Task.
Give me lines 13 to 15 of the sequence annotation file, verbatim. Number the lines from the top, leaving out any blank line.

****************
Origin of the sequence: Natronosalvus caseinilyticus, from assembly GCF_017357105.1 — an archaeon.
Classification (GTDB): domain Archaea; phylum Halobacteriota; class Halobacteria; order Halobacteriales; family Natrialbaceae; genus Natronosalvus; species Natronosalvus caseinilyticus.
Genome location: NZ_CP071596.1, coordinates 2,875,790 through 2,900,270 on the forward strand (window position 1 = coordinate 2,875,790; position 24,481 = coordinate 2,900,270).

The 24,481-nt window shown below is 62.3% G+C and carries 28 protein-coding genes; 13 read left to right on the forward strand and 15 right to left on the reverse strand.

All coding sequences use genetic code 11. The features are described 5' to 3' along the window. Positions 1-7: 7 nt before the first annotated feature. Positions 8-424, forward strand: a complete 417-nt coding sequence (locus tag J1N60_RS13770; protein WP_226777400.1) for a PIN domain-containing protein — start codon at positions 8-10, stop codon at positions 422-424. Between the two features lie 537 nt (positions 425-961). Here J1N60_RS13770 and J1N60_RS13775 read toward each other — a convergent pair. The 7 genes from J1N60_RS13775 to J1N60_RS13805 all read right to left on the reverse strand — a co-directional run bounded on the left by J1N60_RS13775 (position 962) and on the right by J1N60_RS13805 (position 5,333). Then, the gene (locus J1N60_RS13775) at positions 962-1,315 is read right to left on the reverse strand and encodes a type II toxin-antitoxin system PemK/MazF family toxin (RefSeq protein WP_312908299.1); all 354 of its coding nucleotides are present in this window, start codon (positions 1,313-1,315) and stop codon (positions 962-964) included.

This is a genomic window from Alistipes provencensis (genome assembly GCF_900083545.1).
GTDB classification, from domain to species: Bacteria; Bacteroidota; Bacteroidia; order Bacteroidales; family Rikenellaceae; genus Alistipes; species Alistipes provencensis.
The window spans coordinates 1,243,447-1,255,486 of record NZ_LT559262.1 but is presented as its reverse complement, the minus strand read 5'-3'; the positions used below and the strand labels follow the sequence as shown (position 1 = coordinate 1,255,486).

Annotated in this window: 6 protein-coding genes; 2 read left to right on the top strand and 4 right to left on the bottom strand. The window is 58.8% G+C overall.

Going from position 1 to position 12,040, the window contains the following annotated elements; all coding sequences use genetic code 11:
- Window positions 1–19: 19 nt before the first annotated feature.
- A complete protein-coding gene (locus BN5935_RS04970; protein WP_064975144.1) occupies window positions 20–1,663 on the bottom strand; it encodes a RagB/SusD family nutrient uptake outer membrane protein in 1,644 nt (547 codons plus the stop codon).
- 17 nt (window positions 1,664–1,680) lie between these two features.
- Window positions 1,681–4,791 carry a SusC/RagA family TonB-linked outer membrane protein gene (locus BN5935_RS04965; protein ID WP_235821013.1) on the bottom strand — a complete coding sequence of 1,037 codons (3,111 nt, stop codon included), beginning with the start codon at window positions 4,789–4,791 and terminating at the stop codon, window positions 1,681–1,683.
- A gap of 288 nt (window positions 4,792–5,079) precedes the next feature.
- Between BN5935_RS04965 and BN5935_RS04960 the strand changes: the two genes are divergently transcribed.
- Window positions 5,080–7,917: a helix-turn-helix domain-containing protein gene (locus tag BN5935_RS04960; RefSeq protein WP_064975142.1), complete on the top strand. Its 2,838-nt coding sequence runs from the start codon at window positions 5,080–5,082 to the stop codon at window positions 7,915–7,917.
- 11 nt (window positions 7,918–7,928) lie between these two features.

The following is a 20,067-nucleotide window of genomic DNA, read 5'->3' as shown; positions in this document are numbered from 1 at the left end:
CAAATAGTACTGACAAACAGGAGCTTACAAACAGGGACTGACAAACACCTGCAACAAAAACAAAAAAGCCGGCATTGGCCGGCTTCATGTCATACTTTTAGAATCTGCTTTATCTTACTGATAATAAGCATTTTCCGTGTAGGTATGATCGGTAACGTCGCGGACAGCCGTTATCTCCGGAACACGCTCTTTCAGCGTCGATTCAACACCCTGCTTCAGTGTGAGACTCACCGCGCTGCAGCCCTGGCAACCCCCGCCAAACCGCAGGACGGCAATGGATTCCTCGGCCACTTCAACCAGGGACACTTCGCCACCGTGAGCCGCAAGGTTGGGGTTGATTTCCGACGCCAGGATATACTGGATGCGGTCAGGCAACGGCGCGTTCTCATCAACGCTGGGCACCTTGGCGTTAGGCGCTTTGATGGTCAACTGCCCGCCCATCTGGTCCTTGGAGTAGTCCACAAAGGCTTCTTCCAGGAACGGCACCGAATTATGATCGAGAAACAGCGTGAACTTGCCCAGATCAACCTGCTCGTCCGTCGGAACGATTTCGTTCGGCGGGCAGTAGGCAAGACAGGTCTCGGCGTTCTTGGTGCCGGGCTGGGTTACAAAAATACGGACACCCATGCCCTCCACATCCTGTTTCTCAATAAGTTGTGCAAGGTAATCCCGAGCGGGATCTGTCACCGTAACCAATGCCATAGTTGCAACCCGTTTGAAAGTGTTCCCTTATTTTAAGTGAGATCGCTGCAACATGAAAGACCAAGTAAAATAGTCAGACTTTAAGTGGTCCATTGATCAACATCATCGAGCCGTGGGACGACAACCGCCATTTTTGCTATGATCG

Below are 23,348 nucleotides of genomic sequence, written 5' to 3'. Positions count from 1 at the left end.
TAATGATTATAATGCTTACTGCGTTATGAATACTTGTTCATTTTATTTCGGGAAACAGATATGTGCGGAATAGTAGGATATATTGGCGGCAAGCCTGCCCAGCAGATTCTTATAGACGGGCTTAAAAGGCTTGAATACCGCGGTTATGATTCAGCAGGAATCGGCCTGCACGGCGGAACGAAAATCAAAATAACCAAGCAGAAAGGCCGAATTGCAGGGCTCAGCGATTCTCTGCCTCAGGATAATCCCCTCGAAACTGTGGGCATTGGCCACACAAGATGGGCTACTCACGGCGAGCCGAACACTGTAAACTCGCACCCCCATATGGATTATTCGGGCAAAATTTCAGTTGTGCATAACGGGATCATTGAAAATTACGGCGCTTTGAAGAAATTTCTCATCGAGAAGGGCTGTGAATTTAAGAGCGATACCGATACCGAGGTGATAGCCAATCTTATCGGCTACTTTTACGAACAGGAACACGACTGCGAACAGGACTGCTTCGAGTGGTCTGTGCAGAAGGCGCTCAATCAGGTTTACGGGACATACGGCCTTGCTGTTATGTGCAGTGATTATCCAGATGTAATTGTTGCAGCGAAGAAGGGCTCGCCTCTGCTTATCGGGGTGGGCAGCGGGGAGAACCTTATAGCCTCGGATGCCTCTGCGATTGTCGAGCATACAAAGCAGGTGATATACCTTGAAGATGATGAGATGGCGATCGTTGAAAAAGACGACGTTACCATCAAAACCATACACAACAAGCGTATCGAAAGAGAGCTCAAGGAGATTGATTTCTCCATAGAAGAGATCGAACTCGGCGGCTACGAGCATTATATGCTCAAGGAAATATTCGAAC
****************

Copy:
- 17 nt (window positions 1,664–1,680) lie between these two features.
- Window positions 1,681–4,791 carry a SusC/RagA family TonB-linked outer membrane protein gene (locus BN5935_RS04965; protein ID WP_235821013.1) on the bottom strand — a complete coding sequence of 1,037 codons (3,111 nt, stop codon included), beginning with the start codon at window positions 4,789–4,791 and terminating at the stop codon, window positions 1,681–1,683.
- A gap of 288 nt (window positions 4,792–5,079) precedes the next feature.